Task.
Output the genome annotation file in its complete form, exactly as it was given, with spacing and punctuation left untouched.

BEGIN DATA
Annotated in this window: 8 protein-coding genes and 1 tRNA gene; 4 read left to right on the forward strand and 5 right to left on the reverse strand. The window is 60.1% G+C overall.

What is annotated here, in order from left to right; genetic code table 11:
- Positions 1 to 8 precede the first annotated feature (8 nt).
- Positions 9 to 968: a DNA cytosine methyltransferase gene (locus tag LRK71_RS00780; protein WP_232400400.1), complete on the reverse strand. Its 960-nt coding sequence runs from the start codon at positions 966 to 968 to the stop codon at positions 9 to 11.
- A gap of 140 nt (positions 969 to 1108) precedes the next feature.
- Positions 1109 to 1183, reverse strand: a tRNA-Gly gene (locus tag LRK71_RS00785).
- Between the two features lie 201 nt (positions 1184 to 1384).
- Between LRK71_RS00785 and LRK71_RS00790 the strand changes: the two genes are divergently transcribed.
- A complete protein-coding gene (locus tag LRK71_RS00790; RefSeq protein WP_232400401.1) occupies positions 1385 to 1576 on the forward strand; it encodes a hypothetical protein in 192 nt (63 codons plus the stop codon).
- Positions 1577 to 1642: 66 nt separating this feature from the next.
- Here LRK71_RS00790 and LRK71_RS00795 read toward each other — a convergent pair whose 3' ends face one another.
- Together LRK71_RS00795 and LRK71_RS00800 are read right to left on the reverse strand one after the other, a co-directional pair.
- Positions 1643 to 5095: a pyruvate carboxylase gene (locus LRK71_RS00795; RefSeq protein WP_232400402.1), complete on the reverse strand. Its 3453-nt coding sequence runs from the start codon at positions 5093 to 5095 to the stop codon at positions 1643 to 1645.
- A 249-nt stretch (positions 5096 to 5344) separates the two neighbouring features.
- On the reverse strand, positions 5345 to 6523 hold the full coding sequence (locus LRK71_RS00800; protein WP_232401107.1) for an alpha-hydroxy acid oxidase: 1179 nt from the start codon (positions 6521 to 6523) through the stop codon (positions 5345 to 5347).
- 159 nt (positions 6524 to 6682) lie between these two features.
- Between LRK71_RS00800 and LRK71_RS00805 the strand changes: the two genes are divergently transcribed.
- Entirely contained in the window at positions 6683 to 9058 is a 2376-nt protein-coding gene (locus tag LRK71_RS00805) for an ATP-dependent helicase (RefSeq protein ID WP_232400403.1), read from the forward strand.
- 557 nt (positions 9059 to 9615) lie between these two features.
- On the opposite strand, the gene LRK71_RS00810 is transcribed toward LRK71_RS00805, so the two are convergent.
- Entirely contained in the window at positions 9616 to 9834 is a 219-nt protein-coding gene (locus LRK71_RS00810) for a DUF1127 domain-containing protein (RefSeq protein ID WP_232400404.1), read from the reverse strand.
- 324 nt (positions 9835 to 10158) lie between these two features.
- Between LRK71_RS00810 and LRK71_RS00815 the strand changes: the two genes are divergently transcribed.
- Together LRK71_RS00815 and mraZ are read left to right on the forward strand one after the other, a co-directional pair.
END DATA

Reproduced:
Annotated in this window: 8 protein-coding genes and 1 tRNA gene; 4 read left to right on the forward strand and 5 right to left on the reverse strand. The window is 60.1% G+C overall.

What is annotated here, in order from left to right; genetic code table 11:
- Positions 1 to 8 precede the first annotated feature (8 nt).
- Positions 9 to 968: a DNA cytosine methyltransferase gene (locus tag LRK71_RS00780; protein WP_232400400.1), complete on the reverse strand. Its 960-nt coding sequence runs from the start codon at positions 966 to 968 to the stop codon at positions 9 to 11.
- A gap of 140 nt (positions 969 to 1108) precedes the next feature.
- Positions 1109 to 1183, reverse strand: a tRNA-Gly gene (locus tag LRK71_RS00785).
- Between the two features lie 201 nt (positions 1184 to 1384).
- Between LRK71_RS00785 and LRK71_RS00790 the strand changes: the two genes are divergently transcribed.
- A complete protein-coding gene (locus tag LRK71_RS00790; RefSeq protein WP_232400401.1) occupies positions 1385 to 1576 on the forward strand; it encodes a hypothetical protein in 192 nt (63 codons plus the stop codon).
- Positions 1577 to 1642: 66 nt separating this feature from the next.
- Here LRK71_RS00790 and LRK71_RS00795 read toward each other — a convergent pair whose 3' ends face one another.
- Together LRK71_RS00795 and LRK71_RS00800 are read right to left on the reverse strand one after the other, a co-directional pair.
- Positions 1643 to 5095: a pyruvate carboxylase gene (locus LRK71_RS00795; RefSeq protein WP_232400402.1), complete on the reverse strand. Its 3453-nt coding sequence runs from the start codon at positions 5093 to 5095 to the stop codon at positions 1643 to 1645.
- A 249-nt stretch (positions 5096 to 5344) separates the two neighbouring features.
- On the reverse strand, positions 5345 to 6523 hold the full coding sequence (locus LRK71_RS00800; protein WP_232401107.1) for an alpha-hydroxy acid oxidase: 1179 nt from the start codon (positions 6521 to 6523) through the stop codon (positions 5345 to 5347).
- 159 nt (positions 6524 to 6682) lie between these two features.
- Between LRK71_RS00800 and LRK71_RS00805 the strand changes: the two genes are divergently transcribed.
- Entirely contained in the window at positions 6683 to 9058 is a 2376-nt protein-coding gene (locus tag LRK71_RS00805) for an ATP-dependent helicase (RefSeq protein ID WP_232400403.1), read from the forward strand.
- 557 nt (positions 9059 to 9615) lie between these two features.
- On the opposite strand, the gene LRK71_RS00810 is transcribed toward LRK71_RS00805, so the two are convergent.
- Entirely contained in the window at positions 9616 to 9834 is a 219-nt protein-coding gene (locus LRK71_RS00810) for a DUF1127 domain-containing protein (RefSeq protein ID WP_232400404.1), read from the reverse strand.
- 324 nt (positions 9835 to 10158) lie between these two features.
- Between LRK71_RS00810 and LRK71_RS00815 the strand changes: the two genes are divergently transcribed.
- Together LRK71_RS00815 and mraZ are read left to right on the forward strand one after the other, a co-directional pair.